Brett Gold http://www.haysfirm.com 4m 611
The views of this article are the perspective of the author and may not be reflective of Confessions of the Professions.
If you’re an entrepreneur in Chicago, you probably juggle a number of different roles in your business. Accountant, administrator, PR person, marketing manager, and partridge in a pear tree. But unless your background is in law, chances are good that you probably aren’t 100% comfortable handling legal matters on your own. Here are five tips to help you feel more comfortable with the legal aspects of running your business.
Put everything in writing
This may seem like a no brainer, but many entrepreneurs (especially those operating on shoestring budgets) tend to overlook this when they are starting up. Did you know that Illinois law actually requires that you put certain contracts into place for different scenarios? For example, if you are selling a product that’s worth over $500 or hiring an independent contractor for over one year, you are legally obligated to have contracts in place. For more information about creating contracts, visit: http://www.nolo.com/legal-encyclopedia/contracts-101-make-legally-valid-30247.html
Make data security a priority
We’ve all heard about data security breaches at companies, and the fallout that’s happened afterwards. It’s important to make data security a priority, especially if you are collecting sensitive information from customers such as credit card numbers and personal info. If you ever experience a data security breach in your company, a large legal battle could ensue. So save yourself the headache and make sure customer data is secure from the get go!
Social media policies
Social media is an amazing marketing tool. But it also opens the door to some legal threats that would be a non-issue if you weren’t active on social media. It is important for your company to have clear social media policies in place that outline how employees should convey information on company social profiles. For example, you probably want to make being respectful and conveying accurate information a part of your social media policy. Have a policy in place and trust that your employees will respect it, don’t micromanage posts or look over your employees shoulders.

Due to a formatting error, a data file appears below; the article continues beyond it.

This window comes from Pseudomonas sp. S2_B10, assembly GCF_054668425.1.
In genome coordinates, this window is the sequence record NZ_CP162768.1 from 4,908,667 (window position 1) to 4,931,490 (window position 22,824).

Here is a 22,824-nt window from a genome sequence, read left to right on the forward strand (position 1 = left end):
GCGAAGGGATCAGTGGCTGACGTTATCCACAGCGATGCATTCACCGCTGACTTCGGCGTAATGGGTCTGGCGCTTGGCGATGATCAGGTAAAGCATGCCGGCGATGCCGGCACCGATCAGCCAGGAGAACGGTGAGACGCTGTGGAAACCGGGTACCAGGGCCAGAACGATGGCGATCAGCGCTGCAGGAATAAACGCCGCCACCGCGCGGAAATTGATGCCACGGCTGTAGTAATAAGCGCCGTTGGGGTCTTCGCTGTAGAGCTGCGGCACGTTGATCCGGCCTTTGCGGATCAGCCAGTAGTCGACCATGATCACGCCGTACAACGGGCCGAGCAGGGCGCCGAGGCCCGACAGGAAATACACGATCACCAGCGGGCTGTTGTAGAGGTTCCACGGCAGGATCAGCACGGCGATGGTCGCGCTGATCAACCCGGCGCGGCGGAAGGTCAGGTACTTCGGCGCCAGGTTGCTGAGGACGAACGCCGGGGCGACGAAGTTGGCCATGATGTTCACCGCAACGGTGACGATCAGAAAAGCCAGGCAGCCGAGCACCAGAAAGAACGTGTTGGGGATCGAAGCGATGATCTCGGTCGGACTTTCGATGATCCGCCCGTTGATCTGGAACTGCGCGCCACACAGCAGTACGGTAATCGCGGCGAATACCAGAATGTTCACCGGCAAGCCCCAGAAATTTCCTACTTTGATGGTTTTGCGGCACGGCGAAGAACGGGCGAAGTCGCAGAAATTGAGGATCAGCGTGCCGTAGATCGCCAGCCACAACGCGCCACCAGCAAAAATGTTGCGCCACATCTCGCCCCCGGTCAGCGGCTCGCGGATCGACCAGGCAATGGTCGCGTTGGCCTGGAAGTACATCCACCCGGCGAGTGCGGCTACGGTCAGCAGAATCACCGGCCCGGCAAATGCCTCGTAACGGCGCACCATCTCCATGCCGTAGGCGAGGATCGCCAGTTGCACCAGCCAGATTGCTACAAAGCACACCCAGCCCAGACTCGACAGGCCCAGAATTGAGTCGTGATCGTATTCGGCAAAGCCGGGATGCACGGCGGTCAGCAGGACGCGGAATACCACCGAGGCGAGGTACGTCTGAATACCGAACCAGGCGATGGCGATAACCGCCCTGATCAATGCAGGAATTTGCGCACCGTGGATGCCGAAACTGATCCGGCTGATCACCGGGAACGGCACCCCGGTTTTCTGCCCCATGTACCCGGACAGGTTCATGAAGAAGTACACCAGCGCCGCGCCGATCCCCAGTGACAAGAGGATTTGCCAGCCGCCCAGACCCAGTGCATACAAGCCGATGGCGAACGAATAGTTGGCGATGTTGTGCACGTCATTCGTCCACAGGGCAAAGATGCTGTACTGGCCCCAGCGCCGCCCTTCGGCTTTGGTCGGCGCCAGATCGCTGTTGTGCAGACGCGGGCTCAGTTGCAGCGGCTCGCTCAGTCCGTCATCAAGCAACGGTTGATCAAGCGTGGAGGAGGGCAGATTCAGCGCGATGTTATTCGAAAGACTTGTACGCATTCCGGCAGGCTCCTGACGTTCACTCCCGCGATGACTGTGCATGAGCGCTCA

Once you incorporate, you are legally required to have business insurance. Business insurance protects you against potential legal threats. You also need to make sure you are complying with state policies regarding different types of insurance for employees, such as health, life, and disability insurance. For more information about Illinois insurance law, you can check out: http://www.ilga.gov/legislation/ilcs/ilcs5.asp?ActID=1249&ChapterID=22. It’s a complex read, but gives you a comprehensive guide for insurance requirements in the state.
Website legal issues
Are you running an illegal business website? You may not even know that your website is illegal. If you are collecting certain information from customers through your website, you have to have clear privacy policies in place on your site. And if you’re using certain types of advertising on your site such as affiliate links, you need to have legal disclosures. For more information on legal requirements for websites, visit: https://yfsmagazine.com/2011/06/27/is-your-website-legal/
If you are a business owner, your company is one of your most important assets. You want to make sure to protect it by putting certain policies in place, drafting contracts where appropriate, and abiding by Illinois state laws. And if you’re ever in doubt, it’s a good idea to work with an attorney that is well versed in business law in Chicago for guidance!
About the Author
Brett Gold writes on legal issues in the Chicago area. Brett gives guardianship advice to those in need. He spends time with his wife and on vacations has backpacked all over the U.S.A.